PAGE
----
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Archangel (Samaria, Book 1) Mass Market Paperback – April 1, 1997
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Set in a society founded as an egalitarian utopia but now tainted with vices and inequity, Sharon Shinn's love story is plotty and calamitous. Rachel and Gabriel have nothing in common beyond wishing that the god Jovah had ordained they wed other people, yet they must cooperate in singing a mass to the god on the occasion of Gabriel's elevation to Archangel. Upright Gabriel has enemies among both mortal and angelic peoples who prefer to risk world destruction over his restoration of the old order. --This text refers to an out of print or unavailable edition of this title.
Next in line to become archangel in the angel-led dominion of Samaria, Gabriel must lead the next chorale praising the god Jovah, which means he needs a wife--fast--to sing beside him. Guided by the local oracle and the light emanating from the Kiss of the Gods (a homing device in his wrist), he finds his Jovah-selected fiancee in a common Edori slave girl named Rachel. The marriage proves, however, anything but romantic. Far from rejoicing in the sudden freedom that her marriage brings, Rachel quickly becomes a thorn in Gabriel's side, using her newfound influence to help her downtrodden Edori brethren. Displaying sure command of characterization and vividly imagined settings, Shinn absorbs us in the story of how Rachel and Gabriel eventually unite in true love and respect. With place-names such as Gaza and Jordana, she tantalizingly hints at her Samaria's connection to an ancient Israeli past, and she tempers the angelic milieu with talk of her angels' technological heritage in an entertaining sf-fantasy blend that should please fans of both genres. Carl Hays --This text refers to an out of print or unavailable edition of this title.
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There are some heavy religious overtones, as I suppose one could expect with a book about Angels.
I read this one because it was a Vaginal Fantasy alternative pick. The Hundred Thousand Kingdoms was the book I liked better for January 2014.
I have heard that the series gets better, but I don't think I am going to bother.
Archangel is about a young woman taken into slavery against her will. She is a girl chosen by the God to marry the Archangel, Gabriel. He comes to find her, but their relationship is more complicated and difficult to navigate than he expects. Together, or apart, they are faced with a fight against Raphael, an angel who has lost faith in God and wishes to convince others he is right in his disillusionment.
The book was an interesting take on belief and God's power, and I appreciated the interesting and new structure of a world where angels communicated both with God and the people of the earth, their true forms neither disguised nor rejected. I'd recommend it. I for one and moving on to the second book in the series as we speak.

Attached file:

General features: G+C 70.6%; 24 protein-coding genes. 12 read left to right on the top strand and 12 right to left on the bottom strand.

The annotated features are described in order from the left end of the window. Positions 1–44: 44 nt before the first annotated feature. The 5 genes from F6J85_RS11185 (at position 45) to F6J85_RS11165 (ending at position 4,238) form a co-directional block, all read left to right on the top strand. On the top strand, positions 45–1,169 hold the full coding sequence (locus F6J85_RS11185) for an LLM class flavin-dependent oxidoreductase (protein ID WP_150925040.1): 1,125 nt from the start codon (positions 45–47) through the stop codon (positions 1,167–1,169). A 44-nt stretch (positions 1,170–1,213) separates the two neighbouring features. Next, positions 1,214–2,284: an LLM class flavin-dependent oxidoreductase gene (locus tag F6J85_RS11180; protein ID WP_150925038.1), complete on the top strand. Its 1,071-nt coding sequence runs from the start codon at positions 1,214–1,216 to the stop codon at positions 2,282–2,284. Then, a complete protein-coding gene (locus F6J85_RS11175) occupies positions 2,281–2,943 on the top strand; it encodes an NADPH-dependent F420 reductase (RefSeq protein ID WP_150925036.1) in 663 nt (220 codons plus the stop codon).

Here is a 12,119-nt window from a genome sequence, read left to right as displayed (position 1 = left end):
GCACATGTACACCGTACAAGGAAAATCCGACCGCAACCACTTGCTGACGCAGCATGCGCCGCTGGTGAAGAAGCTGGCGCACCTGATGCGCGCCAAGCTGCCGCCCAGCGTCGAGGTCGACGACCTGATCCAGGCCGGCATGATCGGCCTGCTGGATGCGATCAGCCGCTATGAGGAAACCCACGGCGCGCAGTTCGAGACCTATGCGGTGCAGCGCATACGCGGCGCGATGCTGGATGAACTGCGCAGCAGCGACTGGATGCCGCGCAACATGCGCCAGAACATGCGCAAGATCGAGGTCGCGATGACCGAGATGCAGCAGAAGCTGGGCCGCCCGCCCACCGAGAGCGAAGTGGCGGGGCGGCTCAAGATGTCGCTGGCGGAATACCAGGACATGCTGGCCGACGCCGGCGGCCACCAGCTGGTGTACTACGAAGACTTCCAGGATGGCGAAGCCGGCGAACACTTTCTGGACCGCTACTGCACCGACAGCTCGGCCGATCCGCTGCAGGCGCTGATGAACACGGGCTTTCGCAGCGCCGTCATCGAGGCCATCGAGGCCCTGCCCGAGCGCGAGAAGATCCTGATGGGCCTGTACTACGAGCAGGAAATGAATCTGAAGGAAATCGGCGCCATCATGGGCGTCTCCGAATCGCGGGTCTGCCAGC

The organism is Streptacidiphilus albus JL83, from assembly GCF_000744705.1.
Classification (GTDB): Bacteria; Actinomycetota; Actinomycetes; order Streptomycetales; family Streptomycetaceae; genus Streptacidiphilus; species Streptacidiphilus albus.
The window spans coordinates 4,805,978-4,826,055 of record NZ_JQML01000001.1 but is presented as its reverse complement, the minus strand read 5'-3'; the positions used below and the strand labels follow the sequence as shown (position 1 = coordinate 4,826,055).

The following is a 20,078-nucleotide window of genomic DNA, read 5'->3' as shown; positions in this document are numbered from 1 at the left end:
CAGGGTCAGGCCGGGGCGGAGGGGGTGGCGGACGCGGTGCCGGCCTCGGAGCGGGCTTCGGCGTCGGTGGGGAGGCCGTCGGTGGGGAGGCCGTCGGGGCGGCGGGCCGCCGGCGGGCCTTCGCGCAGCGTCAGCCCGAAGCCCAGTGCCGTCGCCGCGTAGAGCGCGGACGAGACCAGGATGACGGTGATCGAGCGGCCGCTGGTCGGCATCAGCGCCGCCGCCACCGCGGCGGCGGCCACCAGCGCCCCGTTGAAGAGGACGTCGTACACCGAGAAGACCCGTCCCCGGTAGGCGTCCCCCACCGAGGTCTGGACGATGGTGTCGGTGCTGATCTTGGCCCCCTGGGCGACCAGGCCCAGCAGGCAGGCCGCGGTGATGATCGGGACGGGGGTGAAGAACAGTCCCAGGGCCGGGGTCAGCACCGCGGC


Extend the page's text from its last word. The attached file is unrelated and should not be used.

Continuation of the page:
Ms. Shinn uses familiar biblical names and places, gives them a twist, and sets them on another world. There are city dwellers, farmers, wandering tribes and angels (yup, with wings and all). Their god, Jovah, only has direct contact with three human oracles, who contact him through metal and glass screens. Only one person in living memory had direct contact with Jovah, and he went mad. The angels petition Jovah on behalf of the population - in matters of illness, famine, weather and the like. A new Archangel is chosen every 20 years to lead the people, and he or she must be married to the mate chosen by Jovah before they take up their duties.
This book is about the Archangel Gabriel who is about to replace the Archangel Raphael as the primary angel who leads the population, and who must also lead in the annual singing of the Gloria to Jovah. If the Gloria isn't sung, or isn't done properly by the Archangel and his mate, Jovah will destroy their world. Unfortunately, Gabriel has left the mate-finding bit to the last minute and he's having a hard time locating her before the deadline.
Ms. Shinn has created a fascinating world, and her use of familiar names in strange situations constantly forces the reader to readjust their preconceptions. One would assume an Archangel named Raphael to be a force for good, based upon familiar Christian teachings, but in this book is that really true? There are angels, but are they the familiar holy beings or just beings with wings? And then there is the whole question of what, exactly, is Jovah?
This is the first book in the Samaria Trilogy, and I'm looking forward to the rest.
The plot was pretty predictable and the pace of the book was yawn worthy at points. I was skipping pages and speed reading.
Its saving grace: the wonderful world that is Samaria and all of the things happening within it (even if the bad guy is stereotypical). Shinn is a master at creating her own worlds and living in them. The first Sharon Shinn novel I read was the first book of the Twelve Houses series. After the first one, I didn't put them down until I'd read the entire series. They are much better than this one. Save yourself some time and frustration. Skip the tantrum filled pages of this book and move on.